2 Peter 3:9
The Lord is not slow in keeping his promise, as some understand slowness. He is patient with you, not wanting anyone to perish, but everyone to come to repentance.

John 15:16
You did not choose me, but I chose you and appointed you to go and bear fruit—fruit that will last.

Numerous passages can be found expressing similar messages, but these two have been selected to serve the main point: God somehow wishes that all might come to Him in reconciliation, yet not only is the number of people who come to this fate obviously limited, but also Jesus chooses those who come to this fate through faith. In light of the model of relinquished sovereignty, it is proposed that the Holy Spirit does not select a limited few to beckon, but rather He reveals Himself in some way of beckoning to all people, in all times, and in all places. Such reasoning is based on the following verse:

Matthew 22:14
For many are called, but few are chosen.

So again we see Jesus reaffirming the idea that He chooses His people rather than them choosing Him, but here also lays the precedence that “many are called.” It is theorised that God’s Spirit, as described above, effectively “calls” all human beings to reconciliation, but among which only a few respond. The conditions of whether they will respond or reject is suggested to be based on the exposure of the human soul to conditions of creation which have unfolded partially due to God’s intervention, and also partially due to the ability of creation to progressively bring about its own independent states. So we are confined according to where in creation we are found to exist, but also are found with a very limited sense of freedom, depending both upon our individuality in the unfolded state as well as how our indeterministic mind will respond to God’s calling. Since God foreknows the ways in which we will respond, He is able to see where those individuals are who are in the position of both environment and individuality to be able to best glorify Him, and therefore He “chooses” those based on those factors. The result is cooperation between man and God to reach our salvation which maintains God’s position as the ultimate author of reconciliation beyond that of our own efforts.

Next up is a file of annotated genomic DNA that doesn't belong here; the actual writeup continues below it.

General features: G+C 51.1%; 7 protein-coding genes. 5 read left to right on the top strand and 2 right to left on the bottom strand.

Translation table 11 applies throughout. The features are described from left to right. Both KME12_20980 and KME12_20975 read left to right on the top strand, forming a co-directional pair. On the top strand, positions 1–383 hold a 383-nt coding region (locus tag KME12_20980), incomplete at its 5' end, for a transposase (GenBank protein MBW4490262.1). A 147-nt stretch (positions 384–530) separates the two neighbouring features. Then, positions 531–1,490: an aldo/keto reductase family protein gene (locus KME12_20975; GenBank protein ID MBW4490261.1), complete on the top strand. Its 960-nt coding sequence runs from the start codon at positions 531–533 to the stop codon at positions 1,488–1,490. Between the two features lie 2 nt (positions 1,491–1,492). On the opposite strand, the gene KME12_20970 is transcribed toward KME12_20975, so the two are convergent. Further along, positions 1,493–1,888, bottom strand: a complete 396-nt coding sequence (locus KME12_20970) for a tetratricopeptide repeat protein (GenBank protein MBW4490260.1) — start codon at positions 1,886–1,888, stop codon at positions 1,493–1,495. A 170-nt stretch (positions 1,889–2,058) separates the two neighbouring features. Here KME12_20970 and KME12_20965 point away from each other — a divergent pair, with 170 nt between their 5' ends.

In summation:

• God foreknows all of creation, including the decisions people will make.
• The decisions that people make are based on their own deterministic personalities as well as an individuality which expresses itself through limited indeterminacy.
• For these indeterminate states to exist, God has relinquished part of His sovereignty over His creation by limiting the extent to which He intervenes in the universe’s function, and instead allows it to unfold according to selected parts of its own laws while sustaining and guiding the remainder.
• The sacrifice of Christ was the final atonement sufficient for all people’s sin, and available to all people as propitiation for their imperfections. The calling of God’s Spirit is therefore made in appeal to everyone who has ever existed, and will ever exist.
• The ways in which people’s individualities find and express themselves according to how they are exposed within the partially-indeterministic universe allows God to see whether they are in a position to glorify Him. These people respond to God’s call, in such a way that He has “chosen” them.
• Because these people have been in a position to respond positively to God’s calling, God’s sovereignty as author of salvation remains intact even though it has been partially relinquished to give people limited freedom.
• Those whom God has chosen will never lose their salvation, since God has chosen them and foreknew them from the foundation of the world.

Five Calvinistic Points Revised:
T – Total inability of humanity to come to God through our own efforts.
U – Universal appeal, extended to all human beings.
L – Limited number of those given grace according to positive response to God’s appeal.
I – Irresistible choice on God’s part of those who are in a positive position to glorify Him
P – Perseverance of believers in their salvation.